(My suspicion is confirmed when, a few years later, F. W. returns to Vancouver for a reading and we end up drunk in a cab together at the end of the night. I direct the cab driver to his hotel, and he hesitates before exiting, as though I have initiated a situation in which he is expected to invite me up. I say good night, but in my confusion it sounds like “Good night? ” and his eyes widen a little before he dashes out.)
F. W. dates a lovely woman who also works at the magazine, and the two of them have a communal birthday party. There I meet many other famous writers I have read over the years, and I feel highly contented when I am introduced to these people by F. W.’s girlfriend as “a great new writer.” I also feel I am deceiving everyone, so I drink more than I should, speak too loudly, and corner myself with F. W. and some of his famous friends.
By way of introduction, he begins telling a story I’d once shared with him, while his friends’ heads bounce back and forth from him to me like it’s some weird tennis match. The abbreviated version goes like this: My father was on safari in Africa when a water buffalo came out of the bush and trampled him. Apparently, they pursue vendettas. “I was going to write about that,” F. W. says, which is both flattering and awful. I am crying a little bit, but I lean back into the darkness of the bar to hide the tears. “I already did,” I murmur.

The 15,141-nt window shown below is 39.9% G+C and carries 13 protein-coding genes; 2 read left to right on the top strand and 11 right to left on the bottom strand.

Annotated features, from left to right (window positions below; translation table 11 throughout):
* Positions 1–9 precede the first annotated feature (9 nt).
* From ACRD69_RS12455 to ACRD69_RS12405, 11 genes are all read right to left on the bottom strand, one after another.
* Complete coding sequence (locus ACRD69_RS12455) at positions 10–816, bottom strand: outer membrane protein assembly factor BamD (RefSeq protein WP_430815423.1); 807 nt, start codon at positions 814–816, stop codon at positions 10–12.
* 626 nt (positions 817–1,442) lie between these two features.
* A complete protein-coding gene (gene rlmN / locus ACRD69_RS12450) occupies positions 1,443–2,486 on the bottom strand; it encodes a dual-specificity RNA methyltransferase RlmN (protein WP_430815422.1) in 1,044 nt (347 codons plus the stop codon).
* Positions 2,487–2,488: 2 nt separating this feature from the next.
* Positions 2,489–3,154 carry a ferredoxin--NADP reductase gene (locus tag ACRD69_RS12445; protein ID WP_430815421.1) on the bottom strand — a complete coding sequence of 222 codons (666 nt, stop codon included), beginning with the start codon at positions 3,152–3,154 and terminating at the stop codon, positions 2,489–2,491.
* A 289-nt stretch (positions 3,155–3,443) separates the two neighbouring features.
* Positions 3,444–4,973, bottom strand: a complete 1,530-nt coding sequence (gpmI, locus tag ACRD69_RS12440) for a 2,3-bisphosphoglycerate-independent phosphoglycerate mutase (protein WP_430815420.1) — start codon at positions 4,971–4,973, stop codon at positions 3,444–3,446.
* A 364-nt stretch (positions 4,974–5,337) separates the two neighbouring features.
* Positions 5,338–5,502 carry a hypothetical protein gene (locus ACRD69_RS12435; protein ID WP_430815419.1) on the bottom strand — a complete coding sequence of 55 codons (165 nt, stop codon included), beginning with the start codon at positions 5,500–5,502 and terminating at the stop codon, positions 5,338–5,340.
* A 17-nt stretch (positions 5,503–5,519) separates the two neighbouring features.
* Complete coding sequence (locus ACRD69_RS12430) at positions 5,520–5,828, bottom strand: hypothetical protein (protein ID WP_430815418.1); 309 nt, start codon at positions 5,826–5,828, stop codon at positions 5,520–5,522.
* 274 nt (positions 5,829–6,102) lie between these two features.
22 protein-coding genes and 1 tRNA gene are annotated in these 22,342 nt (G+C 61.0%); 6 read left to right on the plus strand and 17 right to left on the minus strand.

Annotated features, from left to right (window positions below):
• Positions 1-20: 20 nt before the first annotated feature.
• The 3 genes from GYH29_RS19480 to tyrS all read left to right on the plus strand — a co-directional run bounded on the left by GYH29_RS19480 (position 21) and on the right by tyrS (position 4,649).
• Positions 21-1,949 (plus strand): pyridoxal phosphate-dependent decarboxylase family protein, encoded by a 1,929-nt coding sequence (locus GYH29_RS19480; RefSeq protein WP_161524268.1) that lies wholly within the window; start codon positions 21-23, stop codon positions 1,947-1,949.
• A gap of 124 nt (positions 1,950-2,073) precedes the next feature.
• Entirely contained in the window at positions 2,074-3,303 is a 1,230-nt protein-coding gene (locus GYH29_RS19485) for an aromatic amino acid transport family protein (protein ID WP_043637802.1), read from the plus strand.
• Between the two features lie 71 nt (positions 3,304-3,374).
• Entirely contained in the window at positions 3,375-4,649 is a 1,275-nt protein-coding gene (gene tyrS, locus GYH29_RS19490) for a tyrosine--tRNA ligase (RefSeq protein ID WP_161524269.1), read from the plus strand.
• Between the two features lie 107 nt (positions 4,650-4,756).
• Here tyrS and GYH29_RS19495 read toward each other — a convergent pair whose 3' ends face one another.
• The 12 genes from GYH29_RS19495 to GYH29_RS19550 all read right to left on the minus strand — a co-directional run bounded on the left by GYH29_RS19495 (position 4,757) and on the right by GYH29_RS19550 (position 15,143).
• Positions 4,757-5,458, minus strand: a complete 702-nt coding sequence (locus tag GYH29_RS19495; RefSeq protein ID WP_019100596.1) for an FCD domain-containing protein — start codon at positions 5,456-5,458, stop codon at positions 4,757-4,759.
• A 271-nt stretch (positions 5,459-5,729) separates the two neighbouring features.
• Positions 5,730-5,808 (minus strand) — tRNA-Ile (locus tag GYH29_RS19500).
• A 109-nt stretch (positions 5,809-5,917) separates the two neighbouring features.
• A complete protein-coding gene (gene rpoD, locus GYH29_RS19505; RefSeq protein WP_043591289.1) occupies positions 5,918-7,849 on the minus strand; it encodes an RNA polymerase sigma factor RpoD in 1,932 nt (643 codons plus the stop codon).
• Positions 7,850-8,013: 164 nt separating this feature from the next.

Later I go outside for air, and F. W. is sitting on a bench covered, comically, in heaps of gifts; these are mostly flowers for his girlfriend, who deserves them. He is clearly very drunk now, as am I. I sit on a little corner of the bench. No one else is around.
“How are you? ” I say. He sighs, and it’s a big one. “Kaitlin, this is not… now is not the time.”
It’s the worst blizzard the eastern seaboard has seen in years, and I’m out in boots and a nightie, trying to convince a dog to stop chewing on a downed power line by saying, “Shoo!” If I had a cigarette, I could be my mother, leaning into my father’s truck window, the chugging exhaust from his diesel engine masking any stilted conversation they might be having about the child support or why he’s picking us up at 10 p.m. instead of 1 p.m. The usual. My mother, slip-sliding back up the driveway in her Sorels. Coming in the door, her face sad and angry, and saying, “Go on.” My sister and I taking our little backpacks out into the night.
The damn dog won’t listen. He’s scooting away with the wire in his mouth, his eyes crazed, in escape mode. He doesn’t want to give up his treat. I relent, go back inside.